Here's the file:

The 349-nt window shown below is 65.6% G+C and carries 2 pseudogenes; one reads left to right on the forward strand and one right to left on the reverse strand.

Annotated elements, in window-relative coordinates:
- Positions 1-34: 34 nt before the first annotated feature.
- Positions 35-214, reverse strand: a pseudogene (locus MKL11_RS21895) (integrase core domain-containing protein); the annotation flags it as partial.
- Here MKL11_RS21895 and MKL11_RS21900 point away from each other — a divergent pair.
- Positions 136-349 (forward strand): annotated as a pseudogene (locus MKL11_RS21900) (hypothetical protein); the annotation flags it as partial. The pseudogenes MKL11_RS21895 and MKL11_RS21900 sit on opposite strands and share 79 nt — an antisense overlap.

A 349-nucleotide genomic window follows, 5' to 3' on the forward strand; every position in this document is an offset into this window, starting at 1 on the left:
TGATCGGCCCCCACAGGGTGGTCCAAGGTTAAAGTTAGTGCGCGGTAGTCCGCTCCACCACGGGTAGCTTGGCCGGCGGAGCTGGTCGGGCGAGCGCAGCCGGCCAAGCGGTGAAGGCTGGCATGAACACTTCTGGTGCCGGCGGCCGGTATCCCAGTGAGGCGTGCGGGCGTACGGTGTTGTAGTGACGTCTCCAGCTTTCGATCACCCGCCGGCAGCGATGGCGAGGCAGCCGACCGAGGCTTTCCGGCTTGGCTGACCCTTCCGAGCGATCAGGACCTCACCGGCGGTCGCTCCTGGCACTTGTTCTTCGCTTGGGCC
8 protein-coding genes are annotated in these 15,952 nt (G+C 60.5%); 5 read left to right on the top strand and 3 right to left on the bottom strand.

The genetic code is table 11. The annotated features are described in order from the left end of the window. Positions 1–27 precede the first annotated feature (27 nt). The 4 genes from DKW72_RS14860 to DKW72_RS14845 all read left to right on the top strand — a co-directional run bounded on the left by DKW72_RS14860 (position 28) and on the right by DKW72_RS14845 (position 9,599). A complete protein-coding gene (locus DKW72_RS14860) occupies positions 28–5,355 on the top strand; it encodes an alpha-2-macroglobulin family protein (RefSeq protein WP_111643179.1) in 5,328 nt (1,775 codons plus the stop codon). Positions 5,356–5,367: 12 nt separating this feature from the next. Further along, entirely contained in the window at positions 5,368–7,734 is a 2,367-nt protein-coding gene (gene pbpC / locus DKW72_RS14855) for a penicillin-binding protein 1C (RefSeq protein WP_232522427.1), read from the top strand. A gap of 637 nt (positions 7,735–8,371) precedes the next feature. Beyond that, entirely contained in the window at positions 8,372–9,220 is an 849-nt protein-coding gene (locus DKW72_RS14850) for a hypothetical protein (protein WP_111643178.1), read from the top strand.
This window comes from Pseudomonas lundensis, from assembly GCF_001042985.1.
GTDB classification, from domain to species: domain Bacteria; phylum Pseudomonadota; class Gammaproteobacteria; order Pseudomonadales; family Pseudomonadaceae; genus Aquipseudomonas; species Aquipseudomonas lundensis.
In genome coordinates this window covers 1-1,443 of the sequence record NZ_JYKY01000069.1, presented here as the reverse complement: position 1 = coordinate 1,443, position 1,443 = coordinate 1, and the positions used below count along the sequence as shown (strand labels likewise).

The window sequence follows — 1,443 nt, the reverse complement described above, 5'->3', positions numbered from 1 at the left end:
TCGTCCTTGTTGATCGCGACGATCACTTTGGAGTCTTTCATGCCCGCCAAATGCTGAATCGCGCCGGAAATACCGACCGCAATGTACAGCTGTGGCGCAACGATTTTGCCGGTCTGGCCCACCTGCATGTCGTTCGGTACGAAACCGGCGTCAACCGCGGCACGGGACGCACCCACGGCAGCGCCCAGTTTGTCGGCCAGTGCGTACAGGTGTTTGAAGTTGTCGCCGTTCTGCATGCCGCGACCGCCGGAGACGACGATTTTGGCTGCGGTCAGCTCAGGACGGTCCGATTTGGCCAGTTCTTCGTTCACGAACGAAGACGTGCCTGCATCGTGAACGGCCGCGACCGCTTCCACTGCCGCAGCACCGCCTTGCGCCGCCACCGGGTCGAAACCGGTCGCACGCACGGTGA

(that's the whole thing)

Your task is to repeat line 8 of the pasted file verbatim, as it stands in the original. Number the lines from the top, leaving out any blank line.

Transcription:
TGATCGGCCCCCACAGGGTGGTCCAAGGTTAAAGTTAGTGCGCGGTAGTCCGCTCCACCACGGGTAGCTTGGCCGGCGGAGCTGGTCGGGCGAGCGCAGCCGGCCAAGCGGTGAAGGCTGGCATGAACACTTCTGGTGCCGGCGGCCGGTATCCCAGTGAGGCGTGCGGGCGTACGGTGTTGTAGTGACGTCTCCAGCTTTCGATCACCCGCCGGCAGCGATGGCGAGGCAGCCGACCGAGGCTTTCCGGCTTGGCTGACCCTTCCGAGCGATCAGGACCTCACCGGCGGTCGCTCCTGGCACTTGTTCTTCGCTTGGGCC